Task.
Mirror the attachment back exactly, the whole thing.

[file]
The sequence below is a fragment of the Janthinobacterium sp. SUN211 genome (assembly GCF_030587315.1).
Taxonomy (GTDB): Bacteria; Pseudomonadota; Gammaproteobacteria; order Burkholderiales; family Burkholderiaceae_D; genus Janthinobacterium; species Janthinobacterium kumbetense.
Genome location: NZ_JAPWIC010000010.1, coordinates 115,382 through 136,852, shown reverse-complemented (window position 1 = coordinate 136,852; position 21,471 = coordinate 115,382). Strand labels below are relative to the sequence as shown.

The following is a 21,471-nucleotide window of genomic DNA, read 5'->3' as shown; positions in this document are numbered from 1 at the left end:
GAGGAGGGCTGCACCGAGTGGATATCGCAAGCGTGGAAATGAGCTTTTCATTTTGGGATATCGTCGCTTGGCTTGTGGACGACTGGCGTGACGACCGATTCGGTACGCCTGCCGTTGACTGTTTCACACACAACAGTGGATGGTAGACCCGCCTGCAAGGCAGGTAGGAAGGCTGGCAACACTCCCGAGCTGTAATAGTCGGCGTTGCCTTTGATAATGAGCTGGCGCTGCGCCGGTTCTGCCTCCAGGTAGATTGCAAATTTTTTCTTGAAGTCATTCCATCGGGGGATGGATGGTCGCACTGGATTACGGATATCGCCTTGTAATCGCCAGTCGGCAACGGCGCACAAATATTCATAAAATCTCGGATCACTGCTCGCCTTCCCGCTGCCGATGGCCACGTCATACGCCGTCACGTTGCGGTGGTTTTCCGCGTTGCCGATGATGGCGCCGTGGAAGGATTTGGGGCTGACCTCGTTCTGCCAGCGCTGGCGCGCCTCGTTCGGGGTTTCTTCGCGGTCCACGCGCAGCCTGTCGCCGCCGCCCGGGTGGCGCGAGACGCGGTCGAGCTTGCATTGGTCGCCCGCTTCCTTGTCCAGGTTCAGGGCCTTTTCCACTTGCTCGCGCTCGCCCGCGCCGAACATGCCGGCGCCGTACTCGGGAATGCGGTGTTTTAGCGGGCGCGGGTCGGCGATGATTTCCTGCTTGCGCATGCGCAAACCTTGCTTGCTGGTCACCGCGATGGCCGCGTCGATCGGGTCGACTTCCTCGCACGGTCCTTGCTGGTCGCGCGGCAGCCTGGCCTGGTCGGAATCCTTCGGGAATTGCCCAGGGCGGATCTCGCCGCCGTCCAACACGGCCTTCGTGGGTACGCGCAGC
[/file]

The sequence below is a fragment of the Janthinobacterium sp. SUN211 genome (assembly GCF_030587315.1).
Taxonomy (GTDB): Bacteria; Pseudomonadota; Gammaproteobacteria; order Burkholderiales; family Burkholderiaceae_D; genus Janthinobacterium; species Janthinobacterium kumbetense.
Genome location: NZ_JAPWIC010000010.1, coordinates 115,382 through 136,852, shown reverse-complemented (window position 1 = coordinate 136,852; position 21,471 = coordinate 115,382). Strand labels below are relative to the sequence as shown.

The following is a 21,471-nucleotide window of genomic DNA, read 5'->3' as shown; positions in this document are numbered from 1 at the left end:
GAGGAGGGCTGCACCGAGTGGATATCGCAAGCGTGGAAATGAGCTTTTCATTTTGGGATATCGTCGCTTGGCTTGTGGACGACTGGCGTGACGACCGATTCGGTACGCCTGCCGTTGACTGTTTCACACACAACAGTGGATGGTAGACCCGCCTGCAAGGCAGGTAGGAAGGCTGGCAACACTCCCGAGCTGTAATAGTCGGCGTTGCCTTTGATAATGAGCTGGCGCTGCGCCGGTTCTGCCTCCAGGTAGATTGCAAATTTTTTCTTGAAGTCATTCCATCGGGGGATGGATGGTCGCACTGGATTACGGATATCGCCTTGTAATCGCCAGTCGGCAACGGCGCACAAATATTCATAAAATCTCGGATCACTGCTCGCCTTCCCGCTGCCGATGGCCACGTCATACGCCGTCACGTTGCGGTGGTTTTCCGCGTTGCCGATGATGGCGCCGTGGAAGGATTTGGGGCTGACCTCGTTCTGCCAGCGCTGGCGCGCCTCGTTCGGGGTTTCTTCGCGGTCCACGCGCAGCCTGTCGCCGCCGCCCGGGTGGCGCGAGACGCGGTCGAGCTTGCATTGGTCGCCCGCTTCCTTGTCCAGGTTCAGGGCCTTTTCCACTTGCTCGCGCTCGCCCGCGCCGAACATGCCGGCGCCGTACTCGGGAATGCGGTGTTTTAGCGGGCGCGGGTCGGCGATGATTTCCTGCTTGCGCATGCGCAAACCTTGCTTGCTGGTCACCGCGATGGCCGCGTCGATCGGGTCGACTTCCTCGCACGGTCCTTGCTGGTCGCGCGGCAGCCTGGCCTGGTCGGAATCCTTCGGGAATTGCCCAGGGCGGATCTCGCCGCCGTCCAACACGGCCTTCGTGGGTACGCGCAGC